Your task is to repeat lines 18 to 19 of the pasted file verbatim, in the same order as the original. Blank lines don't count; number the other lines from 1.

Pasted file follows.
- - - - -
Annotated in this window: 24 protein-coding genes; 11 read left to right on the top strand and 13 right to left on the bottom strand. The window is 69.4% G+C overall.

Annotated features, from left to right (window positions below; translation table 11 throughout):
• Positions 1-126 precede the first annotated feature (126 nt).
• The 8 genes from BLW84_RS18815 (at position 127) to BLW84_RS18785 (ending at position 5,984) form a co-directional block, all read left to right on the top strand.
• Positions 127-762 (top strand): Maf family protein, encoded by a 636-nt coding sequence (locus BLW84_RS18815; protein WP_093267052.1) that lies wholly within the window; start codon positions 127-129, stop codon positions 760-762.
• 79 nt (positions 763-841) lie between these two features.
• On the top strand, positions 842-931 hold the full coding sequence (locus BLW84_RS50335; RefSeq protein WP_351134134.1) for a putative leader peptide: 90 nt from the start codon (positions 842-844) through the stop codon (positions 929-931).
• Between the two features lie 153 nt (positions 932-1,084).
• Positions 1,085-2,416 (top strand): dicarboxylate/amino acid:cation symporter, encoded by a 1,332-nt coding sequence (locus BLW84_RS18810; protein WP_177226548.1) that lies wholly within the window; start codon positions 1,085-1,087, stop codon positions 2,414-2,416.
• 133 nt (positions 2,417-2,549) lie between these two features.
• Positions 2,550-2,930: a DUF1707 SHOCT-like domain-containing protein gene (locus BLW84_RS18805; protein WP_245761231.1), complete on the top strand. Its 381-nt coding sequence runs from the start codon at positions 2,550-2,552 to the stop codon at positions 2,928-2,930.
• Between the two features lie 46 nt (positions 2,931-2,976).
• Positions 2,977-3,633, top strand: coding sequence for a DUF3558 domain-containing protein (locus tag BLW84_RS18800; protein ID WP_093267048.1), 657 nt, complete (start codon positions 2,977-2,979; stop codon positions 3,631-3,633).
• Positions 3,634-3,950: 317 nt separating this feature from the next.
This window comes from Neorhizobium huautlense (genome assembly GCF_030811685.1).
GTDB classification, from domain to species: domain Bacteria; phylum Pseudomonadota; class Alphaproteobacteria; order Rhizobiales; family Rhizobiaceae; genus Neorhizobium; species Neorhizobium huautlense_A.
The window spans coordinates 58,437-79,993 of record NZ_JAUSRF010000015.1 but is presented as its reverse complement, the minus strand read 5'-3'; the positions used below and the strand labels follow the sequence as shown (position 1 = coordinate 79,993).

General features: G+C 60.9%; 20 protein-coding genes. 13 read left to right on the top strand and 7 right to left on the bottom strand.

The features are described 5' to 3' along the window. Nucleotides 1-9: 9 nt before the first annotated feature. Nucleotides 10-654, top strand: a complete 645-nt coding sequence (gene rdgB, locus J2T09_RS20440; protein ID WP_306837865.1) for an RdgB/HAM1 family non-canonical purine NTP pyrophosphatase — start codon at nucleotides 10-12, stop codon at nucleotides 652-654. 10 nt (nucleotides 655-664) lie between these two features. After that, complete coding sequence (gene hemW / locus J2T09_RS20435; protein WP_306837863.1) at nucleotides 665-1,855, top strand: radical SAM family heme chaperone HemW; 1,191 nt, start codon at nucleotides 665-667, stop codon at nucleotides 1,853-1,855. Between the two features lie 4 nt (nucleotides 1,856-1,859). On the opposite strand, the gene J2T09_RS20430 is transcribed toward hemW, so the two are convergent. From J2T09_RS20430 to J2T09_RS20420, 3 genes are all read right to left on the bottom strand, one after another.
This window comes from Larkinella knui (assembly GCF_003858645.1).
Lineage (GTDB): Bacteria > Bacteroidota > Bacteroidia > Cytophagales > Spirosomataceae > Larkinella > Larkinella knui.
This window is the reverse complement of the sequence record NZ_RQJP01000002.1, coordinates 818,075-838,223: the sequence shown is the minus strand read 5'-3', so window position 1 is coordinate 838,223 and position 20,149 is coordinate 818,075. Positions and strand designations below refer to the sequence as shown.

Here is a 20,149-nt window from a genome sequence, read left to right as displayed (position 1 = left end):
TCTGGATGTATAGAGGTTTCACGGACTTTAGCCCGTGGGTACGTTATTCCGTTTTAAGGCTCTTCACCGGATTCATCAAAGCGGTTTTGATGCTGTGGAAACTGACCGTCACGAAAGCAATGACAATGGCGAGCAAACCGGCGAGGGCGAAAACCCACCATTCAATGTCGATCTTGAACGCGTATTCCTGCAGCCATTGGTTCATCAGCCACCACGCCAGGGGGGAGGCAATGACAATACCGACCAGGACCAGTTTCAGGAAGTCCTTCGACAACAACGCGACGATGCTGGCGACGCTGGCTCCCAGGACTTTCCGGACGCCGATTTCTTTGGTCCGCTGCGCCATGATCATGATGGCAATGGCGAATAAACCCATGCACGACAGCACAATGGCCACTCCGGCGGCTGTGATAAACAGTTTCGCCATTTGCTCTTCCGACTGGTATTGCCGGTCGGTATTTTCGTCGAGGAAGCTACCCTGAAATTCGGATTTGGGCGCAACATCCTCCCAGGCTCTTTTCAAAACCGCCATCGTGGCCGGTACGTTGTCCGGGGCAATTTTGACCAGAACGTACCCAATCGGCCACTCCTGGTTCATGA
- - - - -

General features: G+C 60.9%; 20 protein-coding genes. 13 read left to right on the top strand and 7 right to left on the bottom strand.

The features are described 5' to 3' along the window. Nucleotides 1-9: 9 nt before the first annotated feature. Nucleotides 10-654, top strand: a complete 645-nt coding sequence (gene rdgB, locus J2T09_RS20440; protein ID WP_306837865.1) for an RdgB/HAM1 family non-canonical purine NTP pyrophosphatase — start codon at nucleotides 10-12, stop codon at nucleotides 652-654. 10 nt (nucleotides 655-664) lie between these two features. After that, complete coding sequence (gene hemW / locus J2T09_RS20435; protein WP_306837863.1) at nucleotides 665-1,855, top strand: radical SAM family heme chaperone HemW; 1,191 nt, start codon at nucleotides 665-667, stop codon at nucleotides 1,853-1,855. Between the two features lie 4 nt (nucleotides 1,856-1,859). On the opposite strand, the gene J2T09_RS20430 is transcribed toward hemW, so the two are convergent. From J2T09_RS20430 to J2T09_RS20420, 3 genes are all read right to left on the bottom strand, one after another.